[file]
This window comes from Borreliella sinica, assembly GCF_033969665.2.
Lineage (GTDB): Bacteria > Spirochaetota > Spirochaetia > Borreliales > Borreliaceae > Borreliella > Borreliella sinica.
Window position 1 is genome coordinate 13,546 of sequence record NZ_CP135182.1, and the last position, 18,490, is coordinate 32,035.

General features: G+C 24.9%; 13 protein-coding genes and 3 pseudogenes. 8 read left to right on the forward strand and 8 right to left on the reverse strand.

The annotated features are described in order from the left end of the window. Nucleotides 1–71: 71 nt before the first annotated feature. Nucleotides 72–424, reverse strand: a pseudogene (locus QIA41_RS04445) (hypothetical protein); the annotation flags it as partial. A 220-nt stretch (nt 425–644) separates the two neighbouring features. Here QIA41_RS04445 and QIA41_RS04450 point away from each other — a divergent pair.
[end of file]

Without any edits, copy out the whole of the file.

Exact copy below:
This window comes from Borreliella sinica, assembly GCF_033969665.2.
Lineage (GTDB): Bacteria > Spirochaetota > Spirochaetia > Borreliales > Borreliaceae > Borreliella > Borreliella sinica.
Window position 1 is genome coordinate 13,546 of sequence record NZ_CP135182.1, and the last position, 18,490, is coordinate 32,035.

General features: G+C 24.9%; 13 protein-coding genes and 3 pseudogenes. 8 read left to right on the forward strand and 8 right to left on the reverse strand.

The annotated features are described in order from the left end of the window. Nucleotides 1–71: 71 nt before the first annotated feature. Nucleotides 72–424, reverse strand: a pseudogene (locus QIA41_RS04445) (hypothetical protein); the annotation flags it as partial. A 220-nt stretch (nt 425–644) separates the two neighbouring features. Here QIA41_RS04445 and QIA41_RS04450 point away from each other — a divergent pair.